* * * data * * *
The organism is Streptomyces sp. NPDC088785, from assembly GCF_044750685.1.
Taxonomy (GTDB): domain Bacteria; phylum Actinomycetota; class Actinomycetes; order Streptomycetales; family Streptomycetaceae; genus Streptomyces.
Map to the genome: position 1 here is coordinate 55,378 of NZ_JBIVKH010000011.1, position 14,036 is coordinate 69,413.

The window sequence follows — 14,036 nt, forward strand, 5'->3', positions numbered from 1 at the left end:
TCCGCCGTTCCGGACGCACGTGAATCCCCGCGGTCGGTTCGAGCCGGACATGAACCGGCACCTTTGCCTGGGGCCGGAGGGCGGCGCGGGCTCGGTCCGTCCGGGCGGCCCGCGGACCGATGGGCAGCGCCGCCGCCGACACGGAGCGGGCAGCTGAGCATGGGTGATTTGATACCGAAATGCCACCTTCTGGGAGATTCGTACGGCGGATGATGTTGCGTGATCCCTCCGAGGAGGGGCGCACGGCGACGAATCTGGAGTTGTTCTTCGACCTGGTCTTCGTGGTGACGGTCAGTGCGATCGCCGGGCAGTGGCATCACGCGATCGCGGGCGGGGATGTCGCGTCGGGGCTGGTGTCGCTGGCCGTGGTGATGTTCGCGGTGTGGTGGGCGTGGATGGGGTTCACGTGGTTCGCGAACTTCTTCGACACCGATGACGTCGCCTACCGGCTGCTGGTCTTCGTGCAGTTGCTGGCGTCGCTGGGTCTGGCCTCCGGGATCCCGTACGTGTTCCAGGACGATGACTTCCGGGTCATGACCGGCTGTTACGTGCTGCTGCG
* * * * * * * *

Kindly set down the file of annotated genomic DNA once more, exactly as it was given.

The organism is Streptomyces sp. NPDC088785, from assembly GCF_044750685.1.
Taxonomy (GTDB): domain Bacteria; phylum Actinomycetota; class Actinomycetes; order Streptomycetales; family Streptomycetaceae; genus Streptomyces.
Map to the genome: position 1 here is coordinate 55,378 of NZ_JBIVKH010000011.1, position 14,036 is coordinate 69,413.

The window sequence follows — 14,036 nt, forward strand, 5'->3', positions numbered from 1 at the left end:
TCCGCCGTTCCGGACGCACGTGAATCCCCGCGGTCGGTTCGAGCCGGACATGAACCGGCACCTTTGCCTGGGGCCGGAGGGCGGCGCGGGCTCGGTCCGTCCGGGCGGCCCGCGGACCGATGGGCAGCGCCGCCGCCGACACGGAGCGGGCAGCTGAGCATGGGTGATTTGATACCGAAATGCCACCTTCTGGGAGATTCGTACGGCGGATGATGTTGCGTGATCCCTCCGAGGAGGGGCGCACGGCGACGAATCTGGAGTTGTTCTTCGACCTGGTCTTCGTGGTGACGGTCAGTGCGATCGCCGGGCAGTGGCATCACGCGATCGCGGGCGGGGATGTCGCGTCGGGGCTGGTGTCGCTGGCCGTGGTGATGTTCGCGGTGTGGTGGGCGTGGATGGGGTTCACGTGGTTCGCGAACTTCTTCGACACCGATGACGTCGCCTACCGGCTGCTGGTCTTCGTGCAGTTGCTGGCGTCGCTGGGTCTGGCCTCCGGGATCCCGTACGTGTTCCAGGACGATGACTTCCGGGTCATGACCGGCTGTTACGTGCTGCTGCG